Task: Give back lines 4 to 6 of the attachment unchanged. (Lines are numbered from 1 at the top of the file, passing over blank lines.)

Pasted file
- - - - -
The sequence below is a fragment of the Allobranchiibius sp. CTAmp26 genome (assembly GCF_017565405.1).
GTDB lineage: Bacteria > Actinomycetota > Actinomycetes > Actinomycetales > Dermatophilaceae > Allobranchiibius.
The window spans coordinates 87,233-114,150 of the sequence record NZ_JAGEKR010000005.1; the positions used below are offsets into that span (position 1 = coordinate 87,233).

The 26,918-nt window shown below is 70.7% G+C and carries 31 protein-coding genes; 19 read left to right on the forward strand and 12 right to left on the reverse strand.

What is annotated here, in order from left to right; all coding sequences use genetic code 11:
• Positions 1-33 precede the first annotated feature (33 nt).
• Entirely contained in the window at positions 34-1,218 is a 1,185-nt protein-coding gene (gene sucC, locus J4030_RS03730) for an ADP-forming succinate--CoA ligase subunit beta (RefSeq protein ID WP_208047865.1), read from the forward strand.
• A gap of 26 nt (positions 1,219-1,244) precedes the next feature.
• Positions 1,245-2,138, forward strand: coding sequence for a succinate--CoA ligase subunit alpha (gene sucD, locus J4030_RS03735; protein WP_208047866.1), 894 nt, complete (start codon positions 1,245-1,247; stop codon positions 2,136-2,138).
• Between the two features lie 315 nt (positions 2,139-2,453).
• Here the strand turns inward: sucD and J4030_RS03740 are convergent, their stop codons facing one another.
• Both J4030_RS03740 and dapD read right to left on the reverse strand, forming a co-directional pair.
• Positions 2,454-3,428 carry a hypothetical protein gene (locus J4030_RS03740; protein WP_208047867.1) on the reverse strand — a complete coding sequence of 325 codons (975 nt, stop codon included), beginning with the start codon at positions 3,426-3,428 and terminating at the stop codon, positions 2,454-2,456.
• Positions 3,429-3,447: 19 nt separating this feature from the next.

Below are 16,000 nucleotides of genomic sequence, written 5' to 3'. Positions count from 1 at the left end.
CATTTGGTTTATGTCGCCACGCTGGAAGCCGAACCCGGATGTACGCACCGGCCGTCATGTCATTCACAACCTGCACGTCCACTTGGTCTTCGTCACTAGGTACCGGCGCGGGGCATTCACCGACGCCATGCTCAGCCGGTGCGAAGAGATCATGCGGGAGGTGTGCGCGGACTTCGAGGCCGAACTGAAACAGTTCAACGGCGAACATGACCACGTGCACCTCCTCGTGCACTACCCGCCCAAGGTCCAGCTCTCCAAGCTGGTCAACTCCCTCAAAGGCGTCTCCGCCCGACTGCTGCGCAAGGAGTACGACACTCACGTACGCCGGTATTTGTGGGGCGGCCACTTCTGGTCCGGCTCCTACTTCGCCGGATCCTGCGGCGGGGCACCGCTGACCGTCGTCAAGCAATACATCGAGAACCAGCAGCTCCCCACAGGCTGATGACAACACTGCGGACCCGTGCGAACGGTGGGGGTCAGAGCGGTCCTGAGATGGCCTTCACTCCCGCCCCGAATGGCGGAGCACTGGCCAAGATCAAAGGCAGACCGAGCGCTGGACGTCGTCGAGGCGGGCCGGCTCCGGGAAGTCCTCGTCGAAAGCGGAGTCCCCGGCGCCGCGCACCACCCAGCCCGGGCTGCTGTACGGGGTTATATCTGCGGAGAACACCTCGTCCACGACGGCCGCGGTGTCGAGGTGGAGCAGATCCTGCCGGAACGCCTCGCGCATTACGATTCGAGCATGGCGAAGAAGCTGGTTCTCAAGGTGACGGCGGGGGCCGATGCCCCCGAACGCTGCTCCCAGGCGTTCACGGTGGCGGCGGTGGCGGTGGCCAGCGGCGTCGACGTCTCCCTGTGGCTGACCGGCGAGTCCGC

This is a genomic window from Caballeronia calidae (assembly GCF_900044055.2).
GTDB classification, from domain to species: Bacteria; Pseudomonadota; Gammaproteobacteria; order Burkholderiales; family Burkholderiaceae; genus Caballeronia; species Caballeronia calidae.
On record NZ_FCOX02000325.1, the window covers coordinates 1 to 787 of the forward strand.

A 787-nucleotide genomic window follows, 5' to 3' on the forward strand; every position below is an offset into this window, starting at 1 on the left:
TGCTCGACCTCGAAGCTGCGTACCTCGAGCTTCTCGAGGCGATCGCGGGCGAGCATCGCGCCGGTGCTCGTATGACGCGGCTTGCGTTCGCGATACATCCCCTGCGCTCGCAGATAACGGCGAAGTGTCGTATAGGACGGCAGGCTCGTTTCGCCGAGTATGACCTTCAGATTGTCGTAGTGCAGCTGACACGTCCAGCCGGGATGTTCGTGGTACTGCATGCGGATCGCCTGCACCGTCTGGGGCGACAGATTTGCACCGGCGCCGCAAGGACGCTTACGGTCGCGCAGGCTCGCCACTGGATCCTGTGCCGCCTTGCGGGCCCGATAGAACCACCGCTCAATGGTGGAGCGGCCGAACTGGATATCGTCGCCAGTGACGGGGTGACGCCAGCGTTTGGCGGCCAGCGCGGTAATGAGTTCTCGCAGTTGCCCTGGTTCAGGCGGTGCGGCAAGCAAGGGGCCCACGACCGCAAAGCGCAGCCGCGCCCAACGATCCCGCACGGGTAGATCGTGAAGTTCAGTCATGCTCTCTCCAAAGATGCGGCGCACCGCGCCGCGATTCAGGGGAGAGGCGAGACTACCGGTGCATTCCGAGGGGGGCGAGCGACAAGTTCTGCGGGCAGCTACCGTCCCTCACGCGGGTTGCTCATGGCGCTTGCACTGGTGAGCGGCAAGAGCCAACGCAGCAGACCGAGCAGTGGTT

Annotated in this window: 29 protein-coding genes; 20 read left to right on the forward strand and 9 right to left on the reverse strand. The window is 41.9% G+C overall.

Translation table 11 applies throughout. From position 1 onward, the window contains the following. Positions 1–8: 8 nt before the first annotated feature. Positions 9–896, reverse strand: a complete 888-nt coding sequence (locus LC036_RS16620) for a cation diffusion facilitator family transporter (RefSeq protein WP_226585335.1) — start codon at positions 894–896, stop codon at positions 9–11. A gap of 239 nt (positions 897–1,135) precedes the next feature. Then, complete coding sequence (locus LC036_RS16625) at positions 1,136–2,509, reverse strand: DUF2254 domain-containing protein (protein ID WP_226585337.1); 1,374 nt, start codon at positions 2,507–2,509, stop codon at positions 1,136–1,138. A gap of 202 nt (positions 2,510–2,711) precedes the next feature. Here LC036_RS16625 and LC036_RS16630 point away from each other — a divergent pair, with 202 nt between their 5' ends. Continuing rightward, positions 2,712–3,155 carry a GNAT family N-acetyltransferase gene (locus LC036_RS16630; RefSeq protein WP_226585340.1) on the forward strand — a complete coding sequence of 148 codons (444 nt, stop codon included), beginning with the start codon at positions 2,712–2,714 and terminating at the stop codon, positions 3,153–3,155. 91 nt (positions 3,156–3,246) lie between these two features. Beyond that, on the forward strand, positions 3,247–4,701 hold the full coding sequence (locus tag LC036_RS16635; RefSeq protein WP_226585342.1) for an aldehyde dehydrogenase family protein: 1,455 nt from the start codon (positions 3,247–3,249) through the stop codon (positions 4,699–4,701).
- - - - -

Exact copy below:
The 26,918-nt window shown below is 70.7% G+C and carries 31 protein-coding genes; 19 read left to right on the forward strand and 12 right to left on the reverse strand.

What is annotated here, in order from left to right; all coding sequences use genetic code 11:
• Positions 1-33 precede the first annotated feature (33 nt).